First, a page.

With all the potential in today's systems, it is a shame for a computer professional
to preach such archaic configurations.
Ibegan to read the article "Components crucial for e-business development,"
in the March issue of ADT [p. 57] with interest. However, I'm sorry to say this
interest quickly turned to disdain. The article is full of platitudes and, as
far as I could tell, was the centerpiece of the March issue. I do not wish to
offend the authors, but this is all far too good to be true — in fact the whole
article is a litany of truisms!
Let's take a brief look at one or two of the points that were made in the article.
To begin with, the biggest problem is the fictitious company (which has to be
fictitious) that looked at three high-level alternatives: build from scratch,
procure or develop using components.
Develop from components was chosen by the fictitious crew because the focus
would be on business logic rather than on low-level technical detail, the design
would be better and standard component interfaces could be utilized. I can appreciate
the standards piece and the better design, but please let's not fool people
into believing that a CBD project will be easier than any other approach the
first time around or involve any less work. Lots of technical issues will need
to be solved — granularity, state management, scalability and security to name
Of course, the fictional characters were able to cut down on development by
"evaluating the components that they would need to buy that would give them
the core functionality to assemble their e-commerce applications." After a thorough
analysis, we are told, they were able to acquire an initial set of components.
Get real! This is where we would all like to be, but in the real world, this
is where we find that the components aren't there and we either have to build
them (option 1), or buy something that doesn't quite fit (option 3). You have
to make compromises in the real world.
A final juicy piece for your delectation: "The developers used their existing
Integrated Development Environment (IDE) to assemble the application."
CBD is worthwhile, don't get me wrong. It provides standard ways of doing what
good developers always did: It promotes service-orientation instead of object-orientation.
Put another way, it does a good job of encapsulating object-orientation. It
is not, however, a panacea. And it is not easy (to get right). There are all
sorts of hard issues to be tackled — how to get the granularity right, how to
reduce dependencies on databases shared by components, how to manage load balancing,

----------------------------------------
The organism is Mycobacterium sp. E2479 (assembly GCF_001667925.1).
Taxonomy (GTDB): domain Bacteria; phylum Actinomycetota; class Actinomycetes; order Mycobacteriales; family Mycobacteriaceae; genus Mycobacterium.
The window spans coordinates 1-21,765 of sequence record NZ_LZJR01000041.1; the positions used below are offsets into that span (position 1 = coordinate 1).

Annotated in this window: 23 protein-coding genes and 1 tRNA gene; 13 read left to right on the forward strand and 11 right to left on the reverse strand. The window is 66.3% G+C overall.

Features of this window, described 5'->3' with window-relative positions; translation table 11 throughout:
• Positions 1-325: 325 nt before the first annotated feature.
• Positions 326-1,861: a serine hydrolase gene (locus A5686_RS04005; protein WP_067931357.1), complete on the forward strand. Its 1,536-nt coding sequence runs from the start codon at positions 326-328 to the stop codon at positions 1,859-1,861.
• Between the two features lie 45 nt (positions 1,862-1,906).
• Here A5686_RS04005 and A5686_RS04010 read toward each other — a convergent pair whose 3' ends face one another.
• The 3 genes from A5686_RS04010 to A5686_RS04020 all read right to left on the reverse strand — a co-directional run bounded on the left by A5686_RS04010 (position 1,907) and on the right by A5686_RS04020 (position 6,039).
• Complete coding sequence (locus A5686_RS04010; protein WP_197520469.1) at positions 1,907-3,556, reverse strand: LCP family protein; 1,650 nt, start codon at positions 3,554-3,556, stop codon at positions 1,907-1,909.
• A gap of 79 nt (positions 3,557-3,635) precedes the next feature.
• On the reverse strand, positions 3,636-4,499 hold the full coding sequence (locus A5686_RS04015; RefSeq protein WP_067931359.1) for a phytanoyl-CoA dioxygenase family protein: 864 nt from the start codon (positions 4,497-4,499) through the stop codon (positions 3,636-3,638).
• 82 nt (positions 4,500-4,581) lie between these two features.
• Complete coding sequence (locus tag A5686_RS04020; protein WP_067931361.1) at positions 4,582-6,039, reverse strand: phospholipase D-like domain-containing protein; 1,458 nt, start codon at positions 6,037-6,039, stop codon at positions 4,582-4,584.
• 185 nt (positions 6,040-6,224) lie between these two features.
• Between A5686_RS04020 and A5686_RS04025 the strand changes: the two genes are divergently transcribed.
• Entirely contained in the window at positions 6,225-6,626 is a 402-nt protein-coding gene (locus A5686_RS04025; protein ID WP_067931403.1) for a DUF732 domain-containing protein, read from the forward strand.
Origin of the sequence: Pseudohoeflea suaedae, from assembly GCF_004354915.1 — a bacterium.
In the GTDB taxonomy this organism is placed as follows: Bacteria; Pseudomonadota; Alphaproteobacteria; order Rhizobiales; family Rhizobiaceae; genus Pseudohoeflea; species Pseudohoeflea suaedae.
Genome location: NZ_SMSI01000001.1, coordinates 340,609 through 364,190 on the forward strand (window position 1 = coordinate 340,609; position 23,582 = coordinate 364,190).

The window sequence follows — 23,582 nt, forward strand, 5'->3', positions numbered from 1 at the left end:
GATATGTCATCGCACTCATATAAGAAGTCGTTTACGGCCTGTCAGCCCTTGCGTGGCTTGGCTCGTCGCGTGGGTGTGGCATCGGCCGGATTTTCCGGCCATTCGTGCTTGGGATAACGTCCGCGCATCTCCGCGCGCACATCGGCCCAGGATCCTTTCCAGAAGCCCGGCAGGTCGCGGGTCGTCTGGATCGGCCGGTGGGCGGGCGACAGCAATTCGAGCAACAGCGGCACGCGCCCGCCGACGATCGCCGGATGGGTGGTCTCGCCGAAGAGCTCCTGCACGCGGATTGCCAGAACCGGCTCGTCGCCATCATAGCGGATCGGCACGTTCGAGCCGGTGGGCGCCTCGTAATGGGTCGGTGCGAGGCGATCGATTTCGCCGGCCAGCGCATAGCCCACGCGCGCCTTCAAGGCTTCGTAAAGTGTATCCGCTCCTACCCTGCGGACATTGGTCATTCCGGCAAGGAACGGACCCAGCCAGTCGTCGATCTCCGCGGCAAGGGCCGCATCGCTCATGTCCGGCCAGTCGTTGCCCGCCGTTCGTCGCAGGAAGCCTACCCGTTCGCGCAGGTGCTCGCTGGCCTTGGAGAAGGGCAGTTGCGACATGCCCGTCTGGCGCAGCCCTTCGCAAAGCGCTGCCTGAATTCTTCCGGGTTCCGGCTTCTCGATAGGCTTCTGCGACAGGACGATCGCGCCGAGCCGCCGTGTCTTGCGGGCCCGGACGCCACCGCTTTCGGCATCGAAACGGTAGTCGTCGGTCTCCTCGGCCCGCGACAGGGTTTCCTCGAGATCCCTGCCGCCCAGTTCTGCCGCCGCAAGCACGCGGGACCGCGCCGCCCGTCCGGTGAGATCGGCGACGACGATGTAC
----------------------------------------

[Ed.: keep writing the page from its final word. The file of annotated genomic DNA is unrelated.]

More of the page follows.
security, legacy integration, state management ... need I go on? After the fourth
or fifth project — if management has the staying power to let you get that far
— the rewards will become reapable. This article suggests that complex solutions
can be solved with relative ease the first time around, which is simply not
the case. This sort of utopian promise simply works against non-fictitious practitioners
— but by that time the utopians will have moved on to herald the next miracle.
ComCor I.T Solutions b.v.
Stop Rewarding Techno-babble
I enjoyed reading David Chappell's article "Exploring the terminology jungle,"
in the April issue of Application Development Trends [p. 26].
My take on the confusing terminology is, perhaps, more gloomy than the author's
own. While Mr. Chappell's article focused on Microsoft, my opinion is that there
is a dominant culture in the information technology community that rewards vague
and confusing terminology, meaningless acronyms and bad grammar. I refer to
it as techno-babble.
Back in the "old days" (oops, I guess I'm irrelevant and outdated because I'm
over the age of —), I remember that you were quickly brought up short if you
used too many acronyms or technical terms. And if you did use a technical term,
you had better understand it and use it properly!
Now it seems the more terms, and the vaguer they are, the better. It's even
better if the word doesn't exist because it's a perversion of proper word formation.
Functionality? Can't find it in the dictionary —perhaps "function" is the word?
Or what about extensibility, and being "incented" to use the "extensibility"
of something? If I hear that too much, I tend to get incensed. Was that what
they wanted to accomplish when they used the phrase?
It sure would be nice to start seeing more articles that point out that, in
order to communicate, the sender must send a comprehensible message that the
receiver can understand. Techno-babble doesn't accomplish that.
National Systems Evolution Planner